Linking together, the qubits of information could be communicated on a silicon Internet. (For more information on quantum computing, check out this reliable online resource.
New Discovery Stands on the Shoulders of Past Research
Keep in mind that these scientists already knew, “that silicon can produce some of the most stable and long-lived qubits in the industry…”
Thus, the researchers realized, that “An emitter like the T center” does two important things:
1. It takes high-performance spin qubits…
2. Additionally, it combines them with optical photo generation. Therefore, the silicon T center, hitherto considered a luminescent defect, could empower scalable quantum computers.
3. Why? “They can manage “the processing and the communications together, rather than needing to interface two different quantum technologies…” said Dr. Simmons. And to emphasis this point, she repeated they would not need separate technologies, “one for processing and one for communications…”
A Closer Look at T Centers of Silicon
You see, the T centers “have the advantage of emitting light at the same wavelength that today’s metropolitan fiber communications and telecom networking equipment use.”
Thus, Simmons explained, “With T centers, you can build quantum processors that inherently communicate with other processors.” This was a huge insight.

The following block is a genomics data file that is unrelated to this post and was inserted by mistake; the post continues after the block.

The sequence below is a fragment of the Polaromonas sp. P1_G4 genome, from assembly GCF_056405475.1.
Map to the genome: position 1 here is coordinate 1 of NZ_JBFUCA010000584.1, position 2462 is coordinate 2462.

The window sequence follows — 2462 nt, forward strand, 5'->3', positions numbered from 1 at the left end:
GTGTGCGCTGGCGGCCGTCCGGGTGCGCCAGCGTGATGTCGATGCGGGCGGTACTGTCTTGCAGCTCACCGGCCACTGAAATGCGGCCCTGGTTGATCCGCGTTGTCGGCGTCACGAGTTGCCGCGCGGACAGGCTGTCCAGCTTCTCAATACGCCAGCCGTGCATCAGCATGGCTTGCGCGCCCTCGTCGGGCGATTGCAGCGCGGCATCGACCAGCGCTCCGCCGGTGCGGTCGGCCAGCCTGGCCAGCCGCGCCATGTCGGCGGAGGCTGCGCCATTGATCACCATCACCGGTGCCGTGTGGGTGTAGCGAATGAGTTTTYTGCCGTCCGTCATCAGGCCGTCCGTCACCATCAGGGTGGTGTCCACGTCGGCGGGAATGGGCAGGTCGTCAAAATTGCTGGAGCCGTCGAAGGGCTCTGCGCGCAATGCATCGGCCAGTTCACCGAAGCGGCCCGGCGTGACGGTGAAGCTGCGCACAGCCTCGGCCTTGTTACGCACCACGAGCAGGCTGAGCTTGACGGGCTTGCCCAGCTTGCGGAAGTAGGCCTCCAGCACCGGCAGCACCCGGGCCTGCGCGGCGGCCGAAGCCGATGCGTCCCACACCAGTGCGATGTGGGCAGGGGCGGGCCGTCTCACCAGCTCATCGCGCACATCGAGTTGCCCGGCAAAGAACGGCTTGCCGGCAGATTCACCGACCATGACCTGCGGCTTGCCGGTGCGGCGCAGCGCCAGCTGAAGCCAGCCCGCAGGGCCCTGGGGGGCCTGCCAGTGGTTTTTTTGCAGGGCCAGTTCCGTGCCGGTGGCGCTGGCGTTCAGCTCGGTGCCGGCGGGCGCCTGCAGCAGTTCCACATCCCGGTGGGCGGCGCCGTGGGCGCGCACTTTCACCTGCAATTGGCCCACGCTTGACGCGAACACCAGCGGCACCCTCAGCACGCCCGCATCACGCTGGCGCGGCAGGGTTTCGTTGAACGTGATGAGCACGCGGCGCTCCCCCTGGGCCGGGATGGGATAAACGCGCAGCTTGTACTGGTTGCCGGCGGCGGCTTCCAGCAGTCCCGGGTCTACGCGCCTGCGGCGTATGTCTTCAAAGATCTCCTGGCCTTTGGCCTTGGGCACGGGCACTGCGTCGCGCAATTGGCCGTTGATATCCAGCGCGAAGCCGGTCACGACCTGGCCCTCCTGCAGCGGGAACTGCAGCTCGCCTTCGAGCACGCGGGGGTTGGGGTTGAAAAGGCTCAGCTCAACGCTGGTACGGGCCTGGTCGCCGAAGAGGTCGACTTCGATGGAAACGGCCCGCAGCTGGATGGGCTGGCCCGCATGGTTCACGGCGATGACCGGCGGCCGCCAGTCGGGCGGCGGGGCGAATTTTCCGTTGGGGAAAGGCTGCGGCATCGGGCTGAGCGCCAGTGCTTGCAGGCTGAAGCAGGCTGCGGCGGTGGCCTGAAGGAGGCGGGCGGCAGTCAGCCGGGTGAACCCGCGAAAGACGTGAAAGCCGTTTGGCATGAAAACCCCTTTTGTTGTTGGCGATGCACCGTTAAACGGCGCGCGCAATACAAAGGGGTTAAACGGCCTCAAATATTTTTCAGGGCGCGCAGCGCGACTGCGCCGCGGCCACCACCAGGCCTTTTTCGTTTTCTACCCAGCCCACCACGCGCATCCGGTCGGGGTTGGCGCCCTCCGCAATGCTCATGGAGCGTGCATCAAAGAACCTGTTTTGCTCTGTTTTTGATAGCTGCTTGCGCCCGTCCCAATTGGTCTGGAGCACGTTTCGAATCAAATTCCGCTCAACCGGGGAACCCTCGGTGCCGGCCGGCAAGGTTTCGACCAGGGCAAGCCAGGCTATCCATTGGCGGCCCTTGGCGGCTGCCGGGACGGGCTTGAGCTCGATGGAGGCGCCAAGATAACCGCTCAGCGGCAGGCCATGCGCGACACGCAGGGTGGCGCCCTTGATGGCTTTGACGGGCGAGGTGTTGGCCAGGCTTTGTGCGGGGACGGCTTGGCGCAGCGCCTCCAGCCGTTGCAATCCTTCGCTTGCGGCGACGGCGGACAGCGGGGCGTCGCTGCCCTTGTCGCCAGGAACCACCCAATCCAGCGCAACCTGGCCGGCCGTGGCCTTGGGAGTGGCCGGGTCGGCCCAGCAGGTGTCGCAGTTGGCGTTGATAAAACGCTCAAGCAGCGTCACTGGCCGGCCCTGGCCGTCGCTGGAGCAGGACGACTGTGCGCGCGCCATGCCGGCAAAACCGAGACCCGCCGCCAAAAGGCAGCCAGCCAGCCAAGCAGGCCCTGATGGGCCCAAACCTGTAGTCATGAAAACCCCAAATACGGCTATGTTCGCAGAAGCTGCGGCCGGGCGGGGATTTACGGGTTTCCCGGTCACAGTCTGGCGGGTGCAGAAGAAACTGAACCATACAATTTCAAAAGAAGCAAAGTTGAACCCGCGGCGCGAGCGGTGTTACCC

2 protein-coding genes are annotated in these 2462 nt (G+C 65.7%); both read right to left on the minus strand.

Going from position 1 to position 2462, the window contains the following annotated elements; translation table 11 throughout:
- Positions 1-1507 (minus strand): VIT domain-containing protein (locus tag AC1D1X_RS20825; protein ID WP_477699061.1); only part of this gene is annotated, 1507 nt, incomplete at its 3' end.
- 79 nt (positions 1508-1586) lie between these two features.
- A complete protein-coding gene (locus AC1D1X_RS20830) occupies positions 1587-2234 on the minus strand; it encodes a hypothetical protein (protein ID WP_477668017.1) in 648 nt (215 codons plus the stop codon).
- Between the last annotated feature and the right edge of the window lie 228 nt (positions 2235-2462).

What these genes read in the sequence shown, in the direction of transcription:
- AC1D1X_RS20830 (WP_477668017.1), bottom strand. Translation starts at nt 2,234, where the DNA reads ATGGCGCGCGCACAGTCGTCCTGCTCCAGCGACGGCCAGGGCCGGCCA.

She continued, “…Your silicon qubit can communicate by emitting photons (light) in the same band used in data centers and fiber networks…” She added, Then, “you get these same benefits for connecting the millions of qubits needed for quantum computing.”
Building the Future of New Technology
Now, we have Terrific Take-Aways on “Developing quantum technology using “silicon.” It makes sense. Silicon will pave the way for rapidly scaling quantum computing.
Meanwhile, we can observe that “The global semiconductor industry is already able to inexpensively manufacture silicon computer chips at scale, with a staggering degree of precision.” Currently, the limiting factor is the semi-conductor shortage we discussed in our previous blog.
Terrific Take-Aways from Silicon Technology
That chip technology creates the heart of traditional computing. It empowers function in everything from your smartphone to the most powerful supercomputers on earth. For additional detailed information, visit this site.
Simmons summarized it best as she stated, “By finding a way to create quantum computing processors in silicon, you can take advantage of all of the years of development, knowledge, and infrastructure used to manufacture conventional computers…”
This certainly makes more sense than building a whole new industry for quantum manufacturing,” Simmons says. And she added, “This represents an almost insurmountable competitive advantage in the international race for a quantum computer.”
At Simon Fraser University, researchers call this discovery “…the missing photonic link to enable an all-silicon quantum internet.”
We think it is fascinating that the T center, long regarded as a specific luminescent defect in silicon, will become the hero of this discovery. The T center’s power to “provide a ‘photonic link’ between qubits” is no longer a defect, but a gift.
ER Precision Optics believes we might need a few more such insightful discoveries before we can build scalable quantum computing and the silicon quantum internet. One thing, we do feel is certain: the future is built of silicon.